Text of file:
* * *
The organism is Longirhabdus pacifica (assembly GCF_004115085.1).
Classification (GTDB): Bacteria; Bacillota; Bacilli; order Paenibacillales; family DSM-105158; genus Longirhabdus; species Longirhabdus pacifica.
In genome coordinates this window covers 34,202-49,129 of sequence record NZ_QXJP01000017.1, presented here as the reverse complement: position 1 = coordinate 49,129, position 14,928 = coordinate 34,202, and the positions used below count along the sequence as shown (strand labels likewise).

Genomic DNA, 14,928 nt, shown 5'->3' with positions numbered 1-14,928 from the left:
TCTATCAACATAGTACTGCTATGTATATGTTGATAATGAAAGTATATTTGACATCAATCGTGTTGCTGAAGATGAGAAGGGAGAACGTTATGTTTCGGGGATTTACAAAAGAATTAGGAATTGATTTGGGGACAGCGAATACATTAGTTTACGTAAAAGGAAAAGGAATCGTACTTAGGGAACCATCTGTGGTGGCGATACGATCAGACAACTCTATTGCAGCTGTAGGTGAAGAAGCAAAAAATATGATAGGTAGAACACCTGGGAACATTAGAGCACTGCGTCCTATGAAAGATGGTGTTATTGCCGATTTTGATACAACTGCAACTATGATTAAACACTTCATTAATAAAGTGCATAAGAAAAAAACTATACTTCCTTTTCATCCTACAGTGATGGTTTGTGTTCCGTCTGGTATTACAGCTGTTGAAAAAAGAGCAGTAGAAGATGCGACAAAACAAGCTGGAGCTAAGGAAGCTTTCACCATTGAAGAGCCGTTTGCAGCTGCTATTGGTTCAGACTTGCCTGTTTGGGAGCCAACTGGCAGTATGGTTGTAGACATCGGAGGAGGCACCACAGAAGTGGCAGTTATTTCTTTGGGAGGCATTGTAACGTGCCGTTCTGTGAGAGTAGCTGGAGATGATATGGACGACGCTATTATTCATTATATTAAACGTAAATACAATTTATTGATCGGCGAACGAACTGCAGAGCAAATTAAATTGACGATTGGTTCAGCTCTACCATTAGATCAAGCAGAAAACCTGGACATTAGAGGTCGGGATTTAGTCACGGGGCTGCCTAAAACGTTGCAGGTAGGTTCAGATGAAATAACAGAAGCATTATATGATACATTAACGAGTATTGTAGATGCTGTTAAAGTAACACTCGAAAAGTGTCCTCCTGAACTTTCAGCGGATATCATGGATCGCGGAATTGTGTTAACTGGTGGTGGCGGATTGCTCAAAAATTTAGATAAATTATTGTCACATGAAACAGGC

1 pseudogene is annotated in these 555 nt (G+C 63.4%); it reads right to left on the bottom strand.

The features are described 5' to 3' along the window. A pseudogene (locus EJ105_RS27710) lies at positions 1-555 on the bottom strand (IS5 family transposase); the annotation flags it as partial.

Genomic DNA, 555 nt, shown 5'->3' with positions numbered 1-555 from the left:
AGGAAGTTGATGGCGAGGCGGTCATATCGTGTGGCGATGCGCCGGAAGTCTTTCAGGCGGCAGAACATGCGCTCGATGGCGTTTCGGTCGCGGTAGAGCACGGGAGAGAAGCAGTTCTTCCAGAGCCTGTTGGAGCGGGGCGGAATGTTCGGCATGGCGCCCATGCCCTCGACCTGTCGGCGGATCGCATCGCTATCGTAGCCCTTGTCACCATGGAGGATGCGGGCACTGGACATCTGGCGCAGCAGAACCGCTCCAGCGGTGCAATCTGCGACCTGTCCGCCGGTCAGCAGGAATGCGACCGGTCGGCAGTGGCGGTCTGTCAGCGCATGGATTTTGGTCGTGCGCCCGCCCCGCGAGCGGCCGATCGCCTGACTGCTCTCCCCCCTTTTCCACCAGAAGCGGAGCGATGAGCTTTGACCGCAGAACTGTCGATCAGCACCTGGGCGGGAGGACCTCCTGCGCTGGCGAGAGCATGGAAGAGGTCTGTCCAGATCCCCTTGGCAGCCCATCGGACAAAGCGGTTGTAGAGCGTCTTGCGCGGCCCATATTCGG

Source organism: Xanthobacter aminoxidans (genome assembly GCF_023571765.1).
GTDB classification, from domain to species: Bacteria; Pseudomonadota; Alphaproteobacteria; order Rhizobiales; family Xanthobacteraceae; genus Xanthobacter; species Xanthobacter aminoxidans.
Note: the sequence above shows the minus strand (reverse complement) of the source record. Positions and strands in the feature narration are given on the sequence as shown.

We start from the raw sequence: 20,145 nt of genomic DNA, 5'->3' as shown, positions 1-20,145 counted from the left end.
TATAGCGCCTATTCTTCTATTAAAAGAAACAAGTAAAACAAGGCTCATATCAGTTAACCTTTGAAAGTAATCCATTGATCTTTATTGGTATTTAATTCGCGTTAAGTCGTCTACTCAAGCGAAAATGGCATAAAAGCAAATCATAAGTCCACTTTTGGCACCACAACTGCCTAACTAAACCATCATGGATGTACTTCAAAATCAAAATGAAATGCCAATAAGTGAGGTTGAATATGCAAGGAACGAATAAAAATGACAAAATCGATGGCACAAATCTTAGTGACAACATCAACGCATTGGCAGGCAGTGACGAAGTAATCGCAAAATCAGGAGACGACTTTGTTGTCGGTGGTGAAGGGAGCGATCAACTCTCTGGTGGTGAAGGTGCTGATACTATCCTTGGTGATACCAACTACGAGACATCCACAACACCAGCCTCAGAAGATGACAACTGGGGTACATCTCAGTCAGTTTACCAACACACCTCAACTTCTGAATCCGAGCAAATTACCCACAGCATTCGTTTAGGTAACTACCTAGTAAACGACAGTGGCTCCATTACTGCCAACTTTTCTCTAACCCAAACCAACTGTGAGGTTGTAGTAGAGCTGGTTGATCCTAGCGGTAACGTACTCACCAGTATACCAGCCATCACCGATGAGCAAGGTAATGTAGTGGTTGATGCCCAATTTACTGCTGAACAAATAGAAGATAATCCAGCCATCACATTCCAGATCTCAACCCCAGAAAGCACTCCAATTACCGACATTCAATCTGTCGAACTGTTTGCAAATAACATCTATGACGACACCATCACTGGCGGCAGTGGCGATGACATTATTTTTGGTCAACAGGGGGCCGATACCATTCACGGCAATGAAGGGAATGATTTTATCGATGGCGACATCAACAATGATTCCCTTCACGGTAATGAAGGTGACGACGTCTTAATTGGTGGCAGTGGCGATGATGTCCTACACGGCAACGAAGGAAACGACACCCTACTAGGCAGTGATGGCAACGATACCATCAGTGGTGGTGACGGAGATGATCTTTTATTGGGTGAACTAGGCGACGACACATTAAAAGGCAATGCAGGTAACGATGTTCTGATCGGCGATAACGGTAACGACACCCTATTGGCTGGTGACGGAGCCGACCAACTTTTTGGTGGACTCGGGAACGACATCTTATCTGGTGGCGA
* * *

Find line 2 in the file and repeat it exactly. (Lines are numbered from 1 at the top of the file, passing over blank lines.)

Classification (GTDB): Bacteria; Bacillota; Bacilli; order Paenibacillales; family DSM-105158; genus Longirhabdus; species Longirhabdus pacifica.